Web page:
There are specialized low-power processes previously announced: 55ULP (ultra low power), 40ULP, 28HPC+, 16FFC. Low-leakage SRAM cell for lower retention leakage during standby (IoT devices spend a lot of time doing nothing). They have the "most advanced" eNVM technology. N40LP eFlash started entered production in 2015. N28 eFlash is under development. Also emerging memory technologies eRRAM and eMRAM (these are built in the metal stack, not on the base wafer). eRRAM is positioned as an eFlash alternative for MCU, eMRAM is positioned as an eFlash and eRAM alternative for MCU, last-level cache, eDRAM replacement with lower latency and low power.
TSMC is on their 3rd generation of power devices: BCD and NLDMOS, 24V, 12V and 5V. They also have GaN on silicon power technology, which is CMOS compatible. Very low on-resistance with high breakdown voltage (40V, 100V and (wow) 650V). 100V and 650V have passed industrial reliability qualification.
For automotive logic technology, ADAS is going down to 10/7nm since it needs lots of processing power for all those cameras and radar units.
For CIS, it was front-side, now back-side (this means that the die is flipped and light goes through the silicon to get to the photoreceptors, the CIS is directly attached to the logic underneath without requiring TSVs), now backside with ISP stack, and near-infra-red (NIR).
Finally, Jack's third topic was wafer-level system integration. TSMC has two main 3D integration systems:
CoWoS (chip on wafer on substrate): this is a silicon interposer technology for high performance at a cost, in production since 2012 (most famously with Xilinx's very high-end arrays).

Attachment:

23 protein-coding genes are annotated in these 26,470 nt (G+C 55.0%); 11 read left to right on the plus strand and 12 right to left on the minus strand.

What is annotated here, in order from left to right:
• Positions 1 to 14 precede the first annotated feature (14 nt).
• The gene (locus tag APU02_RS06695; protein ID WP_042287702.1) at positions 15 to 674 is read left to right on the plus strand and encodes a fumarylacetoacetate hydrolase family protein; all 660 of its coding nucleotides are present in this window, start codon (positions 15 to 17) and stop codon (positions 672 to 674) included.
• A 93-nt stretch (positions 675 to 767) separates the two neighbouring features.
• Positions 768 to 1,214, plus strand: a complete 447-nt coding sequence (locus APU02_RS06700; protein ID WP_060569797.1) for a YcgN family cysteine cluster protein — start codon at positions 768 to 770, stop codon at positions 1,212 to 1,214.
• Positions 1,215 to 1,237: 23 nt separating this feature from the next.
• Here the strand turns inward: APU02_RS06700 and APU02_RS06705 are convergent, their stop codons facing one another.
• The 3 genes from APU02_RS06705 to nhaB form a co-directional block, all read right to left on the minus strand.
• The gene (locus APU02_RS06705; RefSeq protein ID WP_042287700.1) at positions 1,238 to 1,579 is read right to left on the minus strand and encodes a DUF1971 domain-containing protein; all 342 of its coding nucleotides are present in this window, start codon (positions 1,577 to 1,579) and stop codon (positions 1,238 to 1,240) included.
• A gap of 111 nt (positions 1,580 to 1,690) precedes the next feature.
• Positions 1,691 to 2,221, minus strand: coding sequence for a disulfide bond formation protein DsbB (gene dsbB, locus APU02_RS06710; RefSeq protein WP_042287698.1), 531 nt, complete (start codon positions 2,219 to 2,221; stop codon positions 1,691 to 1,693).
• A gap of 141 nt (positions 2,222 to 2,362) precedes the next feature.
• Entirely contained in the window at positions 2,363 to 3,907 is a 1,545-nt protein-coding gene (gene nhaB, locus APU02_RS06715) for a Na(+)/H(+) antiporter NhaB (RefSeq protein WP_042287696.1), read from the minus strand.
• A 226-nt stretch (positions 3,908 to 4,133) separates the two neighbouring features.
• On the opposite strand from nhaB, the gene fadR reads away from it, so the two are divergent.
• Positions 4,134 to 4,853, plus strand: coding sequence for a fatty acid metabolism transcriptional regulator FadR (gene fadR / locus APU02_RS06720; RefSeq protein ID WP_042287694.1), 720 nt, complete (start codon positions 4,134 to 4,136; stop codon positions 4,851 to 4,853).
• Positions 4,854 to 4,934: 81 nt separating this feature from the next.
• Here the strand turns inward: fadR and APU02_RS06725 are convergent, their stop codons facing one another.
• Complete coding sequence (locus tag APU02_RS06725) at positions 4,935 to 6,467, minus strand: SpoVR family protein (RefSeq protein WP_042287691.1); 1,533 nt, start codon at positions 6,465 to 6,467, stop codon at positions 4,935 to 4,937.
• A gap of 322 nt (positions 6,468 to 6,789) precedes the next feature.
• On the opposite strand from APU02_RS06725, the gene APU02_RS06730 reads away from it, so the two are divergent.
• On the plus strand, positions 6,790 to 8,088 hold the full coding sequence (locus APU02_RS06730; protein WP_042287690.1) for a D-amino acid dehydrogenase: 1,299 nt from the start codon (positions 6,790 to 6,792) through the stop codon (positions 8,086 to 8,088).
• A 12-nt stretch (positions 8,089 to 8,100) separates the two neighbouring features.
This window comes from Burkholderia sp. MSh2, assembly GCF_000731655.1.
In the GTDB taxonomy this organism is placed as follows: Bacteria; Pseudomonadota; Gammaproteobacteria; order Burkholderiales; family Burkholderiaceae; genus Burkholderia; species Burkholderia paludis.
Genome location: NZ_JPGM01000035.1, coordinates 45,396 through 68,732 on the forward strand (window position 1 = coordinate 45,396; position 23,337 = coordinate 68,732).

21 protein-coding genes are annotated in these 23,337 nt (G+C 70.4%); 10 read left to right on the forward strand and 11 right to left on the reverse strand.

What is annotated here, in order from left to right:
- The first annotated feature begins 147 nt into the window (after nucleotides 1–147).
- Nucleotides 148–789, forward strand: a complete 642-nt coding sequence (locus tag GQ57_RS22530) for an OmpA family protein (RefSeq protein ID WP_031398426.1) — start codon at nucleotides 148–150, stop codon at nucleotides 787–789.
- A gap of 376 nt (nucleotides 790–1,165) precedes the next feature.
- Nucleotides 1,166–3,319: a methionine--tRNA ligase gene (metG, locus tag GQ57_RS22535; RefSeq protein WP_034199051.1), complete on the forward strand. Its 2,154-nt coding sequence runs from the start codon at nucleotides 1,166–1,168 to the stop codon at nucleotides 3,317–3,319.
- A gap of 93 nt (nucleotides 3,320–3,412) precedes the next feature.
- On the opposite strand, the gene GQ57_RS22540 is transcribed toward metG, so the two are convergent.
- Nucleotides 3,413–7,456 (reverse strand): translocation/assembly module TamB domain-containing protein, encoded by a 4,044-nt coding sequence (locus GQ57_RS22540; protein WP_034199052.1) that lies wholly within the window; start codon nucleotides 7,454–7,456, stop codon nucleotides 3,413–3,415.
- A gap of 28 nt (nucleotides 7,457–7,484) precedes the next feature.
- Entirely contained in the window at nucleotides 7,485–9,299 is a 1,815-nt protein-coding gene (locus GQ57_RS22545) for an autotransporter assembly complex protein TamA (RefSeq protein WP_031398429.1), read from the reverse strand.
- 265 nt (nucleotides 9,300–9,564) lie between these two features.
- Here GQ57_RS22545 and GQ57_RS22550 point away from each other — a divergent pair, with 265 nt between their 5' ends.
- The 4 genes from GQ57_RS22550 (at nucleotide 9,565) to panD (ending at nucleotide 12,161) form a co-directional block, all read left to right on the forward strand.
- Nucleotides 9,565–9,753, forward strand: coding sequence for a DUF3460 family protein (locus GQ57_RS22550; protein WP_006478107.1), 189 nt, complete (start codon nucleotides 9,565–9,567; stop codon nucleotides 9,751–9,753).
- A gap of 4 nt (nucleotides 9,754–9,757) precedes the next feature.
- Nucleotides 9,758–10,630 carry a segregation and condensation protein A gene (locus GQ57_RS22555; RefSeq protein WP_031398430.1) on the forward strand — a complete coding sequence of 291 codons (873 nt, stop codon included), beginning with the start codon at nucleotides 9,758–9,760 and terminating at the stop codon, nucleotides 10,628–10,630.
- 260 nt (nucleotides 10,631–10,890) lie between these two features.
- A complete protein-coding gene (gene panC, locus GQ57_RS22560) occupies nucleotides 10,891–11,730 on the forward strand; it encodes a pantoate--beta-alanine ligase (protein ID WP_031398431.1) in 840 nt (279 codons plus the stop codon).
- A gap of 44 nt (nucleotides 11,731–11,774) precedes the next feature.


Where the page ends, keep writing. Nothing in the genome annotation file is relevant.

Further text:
InFO (integrated fan out): this is a low-cost consumer-oriented technology with small form factor that came into production this year (yes, your new phone probably contains some). The vertical stack is less than 1mm. InFO POP is logic with DRAM on top, 15mmx15mm package, 300um PoP/TIV pitch, 3RDL routing layers, 10um pitch with integrated passive devices (decaps) for optimized power delivery. Coming soon, InFO multi-die (side-by-side die) with 3 layers of 2um fine-pitch RDL. NVIDIA has a part in production with a logic chip and a four-die HBM stack.
They also have wafer-on-wafer bonding, but Jack only spent a moment on it and I'm not quite sure where it fits in with everything else.
Summary: motherhood and AP (apple pie, not application processors), 3D transistors, 3D system integration ("don't think of it as conventional test and assembly"). Focus on mobile, HPC, automotive, and IoT.
Cliff talked about the ecosystem around the process. Since TSMC's strategy is joined-up, you won't be surprised to know which four areas they are focused on in the ecosystem:
It is not just a process, as Cliff pointed out. A design enablement platform needs:
For years, TSMC has used ARM® processors as a process driver for logic. They had the first 2GHz core in N20SOC, 64-bit big.LITTLE processors at 2.5GHz in 16FF, 64-bit generation in N10 (see a future blog post with some details on how ARM, TSMC, and Cadence worked together on this), optimized ARM Cortex®-A73 solution for 16FFC, pushing up to 4GHz for HPC in N7.
So what is the status of each of the various platforms?
Next update: week of March 14, 2017. I'll be there for you.